How Many Types & Sizes of Phillips Screwdrivers Are There?

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Phillips screwdrivers come in many sizes and types depending on the job and materials being used.
Phillips screwdrivers come in many sizes and types depending on the job and materials being used. (Image: screwdrivers image by rafalwit from Fotolia.com)

Phillips-head screws and screwdrivers were designed for power tools and assembly line usage, primarily for the automotive and appliance industries, though they have home uses as well. The curved, cross-shaped tip seats itself into the screw head and remains there while pressure and torque are applied. Once the screw is tightened, the tip is designed to slip out to prevent damage to the screw. The screwdrivers come in different sizes and types, depending on the job.

Uses

The shape of the Phillips screwdriver tip --- flat, oval or round for example --- varies depending on the type of screw it's used with. Phillips screwdriver tips will match up with the appropriate wood screws, machine screws or sheet metal screws. The wrong tip may not tighten the screw as easily or may damage the screw head.

Types

Phillips screwdrivers come in five main types or styles. Most are straight blades with wooden or plastic handles. Ratchet screwdrivers with Phillips bits provide torque while removing the need to grip and regrip the handle. Multi-bit screwdrivers have interchangeable bits (i.e. flat, Phillips) with several sizes of Phillips tips included in the set. Offset Phillips screwdrivers are Z-shaped, with Phillips tips on both ends, for use in places where straight blade screwdrivers won't fit. Magnetized Phillips screwdrivers hold onto screws, recover dropped screws and prevent dropping screws in hard-to-reach places.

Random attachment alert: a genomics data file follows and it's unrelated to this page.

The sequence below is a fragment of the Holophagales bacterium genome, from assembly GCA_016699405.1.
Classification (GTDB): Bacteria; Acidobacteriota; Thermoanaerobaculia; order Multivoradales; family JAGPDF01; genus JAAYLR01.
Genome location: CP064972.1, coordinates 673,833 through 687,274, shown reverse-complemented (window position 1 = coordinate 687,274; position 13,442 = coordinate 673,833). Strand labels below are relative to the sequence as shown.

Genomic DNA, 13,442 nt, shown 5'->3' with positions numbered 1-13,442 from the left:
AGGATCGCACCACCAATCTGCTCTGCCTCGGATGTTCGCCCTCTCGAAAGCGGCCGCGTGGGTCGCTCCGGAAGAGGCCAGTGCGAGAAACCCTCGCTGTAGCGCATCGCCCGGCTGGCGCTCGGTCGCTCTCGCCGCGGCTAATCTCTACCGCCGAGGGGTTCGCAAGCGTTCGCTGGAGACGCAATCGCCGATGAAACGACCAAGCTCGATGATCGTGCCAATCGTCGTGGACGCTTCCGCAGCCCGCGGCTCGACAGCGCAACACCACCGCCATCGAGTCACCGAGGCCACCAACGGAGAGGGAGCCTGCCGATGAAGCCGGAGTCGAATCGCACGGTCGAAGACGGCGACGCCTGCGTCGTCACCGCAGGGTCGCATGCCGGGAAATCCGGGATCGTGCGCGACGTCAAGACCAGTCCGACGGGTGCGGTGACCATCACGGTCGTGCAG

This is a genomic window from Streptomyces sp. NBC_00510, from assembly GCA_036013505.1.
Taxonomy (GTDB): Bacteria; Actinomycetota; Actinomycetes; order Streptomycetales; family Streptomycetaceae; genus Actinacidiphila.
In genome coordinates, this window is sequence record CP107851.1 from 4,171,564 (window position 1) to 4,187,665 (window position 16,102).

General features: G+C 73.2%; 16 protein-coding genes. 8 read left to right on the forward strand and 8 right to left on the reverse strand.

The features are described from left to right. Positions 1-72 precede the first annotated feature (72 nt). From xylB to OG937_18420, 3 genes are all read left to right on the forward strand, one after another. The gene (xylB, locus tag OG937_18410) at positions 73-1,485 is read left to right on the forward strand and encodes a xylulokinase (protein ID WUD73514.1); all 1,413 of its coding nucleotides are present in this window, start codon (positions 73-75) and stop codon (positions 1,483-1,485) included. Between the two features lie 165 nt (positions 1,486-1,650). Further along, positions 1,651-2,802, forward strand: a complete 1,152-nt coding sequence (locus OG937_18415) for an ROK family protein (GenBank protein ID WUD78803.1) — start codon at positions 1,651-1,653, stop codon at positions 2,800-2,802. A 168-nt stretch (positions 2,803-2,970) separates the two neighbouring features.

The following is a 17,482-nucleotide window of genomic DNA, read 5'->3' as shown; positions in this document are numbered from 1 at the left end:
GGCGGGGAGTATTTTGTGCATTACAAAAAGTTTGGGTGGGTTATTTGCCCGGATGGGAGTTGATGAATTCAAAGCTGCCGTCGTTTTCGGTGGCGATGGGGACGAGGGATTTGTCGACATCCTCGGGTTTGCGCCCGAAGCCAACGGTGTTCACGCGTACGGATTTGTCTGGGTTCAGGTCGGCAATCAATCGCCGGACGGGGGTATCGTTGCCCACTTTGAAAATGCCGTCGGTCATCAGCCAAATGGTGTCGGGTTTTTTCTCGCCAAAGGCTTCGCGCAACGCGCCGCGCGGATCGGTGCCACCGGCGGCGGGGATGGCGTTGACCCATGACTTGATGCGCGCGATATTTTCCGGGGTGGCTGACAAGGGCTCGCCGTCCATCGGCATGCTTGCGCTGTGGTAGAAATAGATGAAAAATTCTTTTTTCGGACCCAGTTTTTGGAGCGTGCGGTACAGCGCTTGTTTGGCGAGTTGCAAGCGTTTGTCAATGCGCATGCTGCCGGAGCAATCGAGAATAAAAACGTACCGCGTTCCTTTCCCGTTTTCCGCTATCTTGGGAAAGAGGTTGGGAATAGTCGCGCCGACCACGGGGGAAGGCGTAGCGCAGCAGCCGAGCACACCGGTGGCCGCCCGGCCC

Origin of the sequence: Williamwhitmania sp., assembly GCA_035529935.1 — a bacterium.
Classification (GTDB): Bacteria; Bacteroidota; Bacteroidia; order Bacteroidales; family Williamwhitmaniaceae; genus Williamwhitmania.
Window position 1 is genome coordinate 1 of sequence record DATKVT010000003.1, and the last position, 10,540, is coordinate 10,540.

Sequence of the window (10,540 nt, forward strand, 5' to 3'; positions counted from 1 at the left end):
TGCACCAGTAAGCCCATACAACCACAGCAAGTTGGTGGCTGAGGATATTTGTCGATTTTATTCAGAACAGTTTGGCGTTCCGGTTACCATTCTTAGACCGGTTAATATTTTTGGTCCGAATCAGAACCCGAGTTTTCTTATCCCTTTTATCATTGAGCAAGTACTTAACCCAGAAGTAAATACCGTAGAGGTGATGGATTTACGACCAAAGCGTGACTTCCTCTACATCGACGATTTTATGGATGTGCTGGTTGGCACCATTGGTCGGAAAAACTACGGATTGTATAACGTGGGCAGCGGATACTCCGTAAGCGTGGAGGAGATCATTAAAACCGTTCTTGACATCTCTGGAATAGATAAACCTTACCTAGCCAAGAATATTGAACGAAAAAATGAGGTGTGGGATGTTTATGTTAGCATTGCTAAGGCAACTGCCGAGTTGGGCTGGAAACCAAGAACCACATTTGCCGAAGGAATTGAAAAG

Lengths

Blade lengths differ depending on the job. Long blades work best for screws that are difficult to get to, such as those deep in an engine compartment. Shorter blades work best for tight or close spaces.

Sizes

Six Phillips screwdriver point sizes are available with an arbitrary numbering system. The point sizes correspond to the blade's diameter. Blade diameter and point size must match up with the screw head. Size zero matches up with diameter size zero. Size one goes with 3/16, 3 and 4 blade diameters. Blade diameters 1/4 and 6 to 10 fit the #2 point size. Diameters 5/16, 12 and 13 correspond to the #3 point size. Number 4 point size corresponds with 3/8, 20, 24 and 1/2 body diameters. A new size --- 00 --- is designed for use with small electronics.

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